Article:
University Testing Center expands to meet exam demand

CSU UTC staff in testing room

The staff at the Colorado State University Testing Center, left to right, Amanda Farmer, coordinator; Cally Stockton, customer service specialist;
Dawn Bryant, testing center specialist; and Paula Rodriguez, director.
Photo by Joe Mendoza, CSU Photography

From contractors and cornerbacks to nontraditional learners and online degree seekers, all students will have to demonstrate what they know at some point. The University Testing Center at Colorado State University strives to make taking exams as convenient as possible, if not entirely stress-free, for a wide range of test-takers.

“We offer a place for student athletes to take tests they might miss while they are traveling to games as well as a place for CSU Online students to take exams,” explained Paula Rodriguez, director of UTC. “We also administer testing for students who receive accommodations through the Student Disability Center, graduate placement exams such as the GRE and GMAT, and a whole range of professional certification and licensing exams for contractors, firefighters, teachers, engineers, even people who apply pesticides as part of their job.”

The UTC is part of The Institute for Learning and Teaching, and has been located in the General Services Building, on the east edge of the main CSU Campus, for the past seven years. With the relocation of the Student Disability Center to the TILT Building on the Oval at the beginning of this school year, UTC has been able to expand into accessible space on the first floor as well as upgrade additional areas on the second floor.

“Now we can offer more space and better equipment in a positive and professional testing environment,” Rodriguez said. “It will really open up availability for students during midterms and finals.”

Better environment for high-stakes exams

Some of the upgrades were made to meet specific testing protocols, such as soundproof rooms for language proficiency exams, carrels with upgraded privacy features, and cloud-based servers that meet high-level security standards. Some, such as improving the center’s phone system and reception area as well as accepting electronic payments, are part of Rodriguez’s focus on exemplary customer service.

“When I came to CSU two years ago, we looked at everything,” she said. “We discovered that the sound of people opening and closing the lockers (to store personal items) was filtering through the air vents and causing a distraction, so we moved them to create a better environment for those taking high-stakes exams.”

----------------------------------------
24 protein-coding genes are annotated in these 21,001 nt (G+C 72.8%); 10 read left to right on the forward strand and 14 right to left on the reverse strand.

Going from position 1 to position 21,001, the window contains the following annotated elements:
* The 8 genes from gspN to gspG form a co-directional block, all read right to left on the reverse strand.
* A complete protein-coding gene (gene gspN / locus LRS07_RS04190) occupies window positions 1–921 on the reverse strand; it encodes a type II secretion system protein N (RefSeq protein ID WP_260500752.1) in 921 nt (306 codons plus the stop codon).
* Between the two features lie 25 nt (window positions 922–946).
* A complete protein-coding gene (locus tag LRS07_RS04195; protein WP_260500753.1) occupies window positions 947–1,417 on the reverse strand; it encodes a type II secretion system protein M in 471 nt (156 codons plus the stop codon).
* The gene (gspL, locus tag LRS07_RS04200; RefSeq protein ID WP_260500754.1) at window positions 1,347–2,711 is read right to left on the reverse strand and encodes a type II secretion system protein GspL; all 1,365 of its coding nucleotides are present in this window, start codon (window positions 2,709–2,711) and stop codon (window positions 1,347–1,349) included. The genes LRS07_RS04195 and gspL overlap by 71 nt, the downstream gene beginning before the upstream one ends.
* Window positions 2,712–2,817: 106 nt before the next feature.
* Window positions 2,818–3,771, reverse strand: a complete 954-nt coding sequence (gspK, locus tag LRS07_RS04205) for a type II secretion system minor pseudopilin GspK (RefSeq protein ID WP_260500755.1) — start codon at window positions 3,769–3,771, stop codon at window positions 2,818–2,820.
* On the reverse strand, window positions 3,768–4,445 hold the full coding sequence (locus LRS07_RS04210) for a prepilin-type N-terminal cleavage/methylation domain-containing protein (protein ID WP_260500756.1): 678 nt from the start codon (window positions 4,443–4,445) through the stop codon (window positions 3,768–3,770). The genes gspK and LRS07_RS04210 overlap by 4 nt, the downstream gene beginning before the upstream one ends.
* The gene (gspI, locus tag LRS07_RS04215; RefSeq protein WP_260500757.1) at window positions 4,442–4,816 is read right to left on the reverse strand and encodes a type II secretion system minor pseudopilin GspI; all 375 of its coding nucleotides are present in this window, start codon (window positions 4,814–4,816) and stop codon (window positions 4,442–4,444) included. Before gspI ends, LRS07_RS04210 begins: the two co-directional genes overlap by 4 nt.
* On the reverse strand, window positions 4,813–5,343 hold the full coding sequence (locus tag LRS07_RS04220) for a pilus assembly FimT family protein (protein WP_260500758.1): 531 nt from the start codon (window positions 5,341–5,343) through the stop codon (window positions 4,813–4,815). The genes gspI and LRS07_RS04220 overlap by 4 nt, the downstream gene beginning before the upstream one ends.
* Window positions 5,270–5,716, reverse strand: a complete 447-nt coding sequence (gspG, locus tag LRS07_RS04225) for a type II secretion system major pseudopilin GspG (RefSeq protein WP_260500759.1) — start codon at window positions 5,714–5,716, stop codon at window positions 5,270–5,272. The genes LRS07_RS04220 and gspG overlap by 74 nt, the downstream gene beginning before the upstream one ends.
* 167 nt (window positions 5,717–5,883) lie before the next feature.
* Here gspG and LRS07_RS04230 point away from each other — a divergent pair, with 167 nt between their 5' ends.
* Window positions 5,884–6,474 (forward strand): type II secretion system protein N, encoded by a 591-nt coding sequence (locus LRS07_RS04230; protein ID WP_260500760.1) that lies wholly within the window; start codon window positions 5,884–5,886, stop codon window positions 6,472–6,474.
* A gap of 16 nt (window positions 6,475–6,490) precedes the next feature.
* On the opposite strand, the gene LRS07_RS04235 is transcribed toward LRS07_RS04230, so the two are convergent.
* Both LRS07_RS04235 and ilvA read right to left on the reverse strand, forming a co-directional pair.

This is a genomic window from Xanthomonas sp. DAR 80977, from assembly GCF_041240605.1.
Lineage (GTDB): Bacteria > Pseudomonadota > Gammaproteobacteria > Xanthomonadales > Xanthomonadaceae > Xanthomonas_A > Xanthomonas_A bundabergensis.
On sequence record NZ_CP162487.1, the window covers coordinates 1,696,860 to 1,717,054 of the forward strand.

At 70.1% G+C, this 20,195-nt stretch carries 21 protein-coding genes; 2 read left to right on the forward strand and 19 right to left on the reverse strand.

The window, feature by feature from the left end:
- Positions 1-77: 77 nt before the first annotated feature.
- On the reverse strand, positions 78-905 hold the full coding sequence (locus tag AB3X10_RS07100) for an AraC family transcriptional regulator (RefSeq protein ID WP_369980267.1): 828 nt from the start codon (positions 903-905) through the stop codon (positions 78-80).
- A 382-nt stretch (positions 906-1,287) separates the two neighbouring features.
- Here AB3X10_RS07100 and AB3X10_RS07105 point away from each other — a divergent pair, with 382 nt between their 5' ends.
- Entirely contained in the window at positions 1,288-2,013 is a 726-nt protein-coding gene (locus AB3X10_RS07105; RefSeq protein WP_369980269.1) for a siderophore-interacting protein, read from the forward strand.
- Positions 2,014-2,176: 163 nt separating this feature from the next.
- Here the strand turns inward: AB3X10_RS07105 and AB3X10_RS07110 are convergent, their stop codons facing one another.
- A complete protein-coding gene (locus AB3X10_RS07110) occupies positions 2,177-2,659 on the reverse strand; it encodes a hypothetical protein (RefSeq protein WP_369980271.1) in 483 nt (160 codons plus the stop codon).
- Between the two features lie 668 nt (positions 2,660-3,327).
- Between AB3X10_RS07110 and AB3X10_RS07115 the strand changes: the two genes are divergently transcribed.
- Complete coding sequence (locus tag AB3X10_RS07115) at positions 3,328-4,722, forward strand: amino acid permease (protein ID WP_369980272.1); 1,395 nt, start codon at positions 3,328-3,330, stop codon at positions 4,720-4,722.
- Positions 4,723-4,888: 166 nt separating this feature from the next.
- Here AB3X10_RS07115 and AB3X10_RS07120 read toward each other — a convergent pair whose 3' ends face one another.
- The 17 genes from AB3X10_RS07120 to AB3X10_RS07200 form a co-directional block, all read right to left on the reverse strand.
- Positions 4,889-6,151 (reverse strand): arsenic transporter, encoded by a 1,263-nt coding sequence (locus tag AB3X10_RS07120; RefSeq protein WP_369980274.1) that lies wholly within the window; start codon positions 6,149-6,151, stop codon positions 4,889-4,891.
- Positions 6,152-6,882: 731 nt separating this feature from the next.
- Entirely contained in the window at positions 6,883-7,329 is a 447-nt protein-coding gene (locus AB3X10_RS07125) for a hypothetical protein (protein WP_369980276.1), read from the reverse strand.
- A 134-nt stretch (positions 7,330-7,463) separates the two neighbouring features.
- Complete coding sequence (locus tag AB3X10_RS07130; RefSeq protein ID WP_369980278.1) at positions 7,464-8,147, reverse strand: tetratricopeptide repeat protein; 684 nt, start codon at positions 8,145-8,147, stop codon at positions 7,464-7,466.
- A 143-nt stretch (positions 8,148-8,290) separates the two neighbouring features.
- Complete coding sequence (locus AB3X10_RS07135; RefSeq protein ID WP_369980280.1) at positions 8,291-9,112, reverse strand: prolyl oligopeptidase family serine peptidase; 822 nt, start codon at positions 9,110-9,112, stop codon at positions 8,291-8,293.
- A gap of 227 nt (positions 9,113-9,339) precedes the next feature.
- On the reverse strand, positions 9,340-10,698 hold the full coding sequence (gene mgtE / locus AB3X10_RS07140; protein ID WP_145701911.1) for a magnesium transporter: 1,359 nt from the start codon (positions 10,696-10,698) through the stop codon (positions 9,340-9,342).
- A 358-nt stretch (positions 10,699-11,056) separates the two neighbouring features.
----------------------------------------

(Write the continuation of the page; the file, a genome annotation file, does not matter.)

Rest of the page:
UTC is what the university calls an auxiliary unit, which means it is expected to fund its operations through fees and other revenues. To do that, the UTC contracts with commercial testing companies, such as Prometric and Pearson Vue, to offer exams through the CSU facility. The center, a member of the National Collegiate Testing Association, also administers online exams for universities across the country and sends paper tests to locations around the world.

Students in online courses have the proctoring fee included in their tuition cost and other students taking exams in person pay a nominal fee to use the UTC ($5 per 30 minutes).

“Most of our revenues come from the test vendors or outside clients, who include it in their fees, and by charging for the other services we provide,” Rodriguez said.

Big services, small staff

Some of those services include running paper course surveys and answer sheets through Scantron – UTC has added two new scanners to upload results to the Canvas learning system faster – and proctoring challenge exams for course credit.

In 2018, the center administered 3,481 exams for distance, CSU Online and makeup exams and 3,581 professional exams, and scanned a total of 378,213 exams and roughly 220,000 course surveys.

UTC does all this, and more, with just Rodriguez and three employees: Dawn Bryant, testing center specialist; Amanda Farmer, coordinator; and Cally Stockton, customer service specialist. The staff is rounded out by five undergraduate proctors.

To become a proctor, work-study students must undergo an extensive, two-month training in testing protocols, security, interacting with clients and faculty, and other topics, then pass a 90-minute certification exam. Three of the current proctors are graduating in May 2020, so Rodriguez said she is currently recruiting through Student Employment, and she encourages first-year students to apply.

“The job is so much more than sitting watching people take tests,” she said. “Students acquire skills that translate directly into what is required in the job market – it really does combine a number of high-impact educational experiences.”

To learn more about the University Testing Center, go to the TILT website or email Rodriguez at